James Michener’s 1978 novel Chesapeake tells the history of the Chesapeake Bay along the mid-Atlantic Coast of the United States from 1583 to 1978 through the stories of families who lived on its banks and for whom the bay was a source of livelihood and drama. Structured through a series of 14 “voyages,” each voyage a separate chapter, Michener’s novel traces American history from the settling of the region along Maryland’s Eastern Shore of Susquehannock Indians, through the period of the first English-speaking settlers, through the American Revolution, the Civil War, and much of the nation’s history, including the era of slavery, all the way up to the demise of the presidential administration of Richard Nixon. In a novel of such historic sweep, it is not surprising that too many characters appear in its pages to list here. What follows, therefore, is a list of the novel’s major characters, which revolve around the stories of three families, the Steeds, the Paxmores, and the Turlocks. In addition, a slave named Cudjo Cater and subsequent generations of his family will figure prominently throughout the story, as Michener portrays the practice and business of slavery and the struggle for civil rights through their eyes. In addition, one of the first characters is a Native named Pentaquod, who gives a human face to the otherwise faceless and nameless indigenous populations who preceded the European explorers and conquerors. Pentaquod exists to cement the notion that the Native population was here first, and Michener’s character is described as being the first to settle the land on the Chesapeake.
The Steeds are a family of Roman Catholic who first arrive in North America with the real-life figure of John Smith, and it is that English family’s patriarch, Edmund, who represents the intrusive and exploitive European settlers who ushered in the era of slavery and prospered mightily by it. Edmund Steed’s family will continue to represent the “old money” element in American society and the occasionally rapacious side of the Anglo-American experience.
The Paxmores, in stark contrast to the Steeds, represent morality, albeit of the imperialist kind. The Paxmores, led into the New World by Edward Paxmore, a Quaker and staunch proponent of the abolition of slavery, inject an element of intellectual liberalism into the proceedings and a definite counterweight to the material excess and immorality of the Steeds, who are depicted as founders of the extremely lucrative tobacco industry while using slave labor to build their business empire. The intellectual stand-off between the Steeds and the Paxmores provides Michener the opportunity to debate issues of the day within the context of his history. While the Paxmores begin as humble Quakers, however, Edward’s prowess as a carpenter eventually leads commissions to build ships, sometimes for nefarious purposes, including piracy and the transport of slaves, a practice that brings the Steeds and the Paxmores into direct confrontation.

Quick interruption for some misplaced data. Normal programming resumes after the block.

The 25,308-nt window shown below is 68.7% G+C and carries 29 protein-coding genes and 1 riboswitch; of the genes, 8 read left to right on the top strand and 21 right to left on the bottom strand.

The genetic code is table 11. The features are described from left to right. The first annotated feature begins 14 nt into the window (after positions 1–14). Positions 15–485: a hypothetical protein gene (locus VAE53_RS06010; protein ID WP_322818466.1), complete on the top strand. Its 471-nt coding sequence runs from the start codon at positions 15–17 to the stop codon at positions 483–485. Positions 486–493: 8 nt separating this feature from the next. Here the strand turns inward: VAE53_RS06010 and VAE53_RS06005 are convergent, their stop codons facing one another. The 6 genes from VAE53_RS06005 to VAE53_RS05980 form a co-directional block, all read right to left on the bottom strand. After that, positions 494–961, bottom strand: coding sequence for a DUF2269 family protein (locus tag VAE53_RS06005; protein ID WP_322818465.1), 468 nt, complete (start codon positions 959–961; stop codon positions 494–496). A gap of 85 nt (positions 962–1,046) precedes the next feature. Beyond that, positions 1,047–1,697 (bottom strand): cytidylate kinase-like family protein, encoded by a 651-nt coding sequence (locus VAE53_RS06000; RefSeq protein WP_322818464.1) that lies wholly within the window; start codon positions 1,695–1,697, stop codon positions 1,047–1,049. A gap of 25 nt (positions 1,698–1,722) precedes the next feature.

Finally, there is the Turlock family, introduced to readers in the person of Timothy, a less-than-brilliant lower-class common criminal banished from his native England to the colonies, where he sets the stage for generations of Turlocks-to-come. While the Turlock family represents the impoverished European colonial presence, they are also the lowest form of humanity in the way they come to earn their living in the slave trade. By the end of the novel the reigning patriarch of the family will emerge as a wealthy real estate mogul, a major transformation for a family that saw generations subsisting in a shack on the shores of the bay.
In the meantime, the Caters will similarly spawn generations that appear at the scene of the greatest moments in American history (East Coast, anyway). Cudjo Cater’s heirs will wage the battles against slavery and for civil rights. “Big Jimbo” begins his career as a cook on skipjacks that ply the waters of the Chesapeake developing what would become the oyster industry. Eventually, following the indignities that usually affected African American laborers, Big Jimbo succeeds in becoming captain of his own skipjack and prospers in the oyster business.
While the Caters survive the centuries as stalwarts of morality, the Paxmores and Steeds traverse more difficult terrain. While the Steeds make their fortune in an industry that would – much later – be associated with serious illnesses and exploit slave labor in so doing, they are not the personification of evil, and the Paxmores are not entirely without sin, as Michener’s depiction of the Watergate scandal will reveal.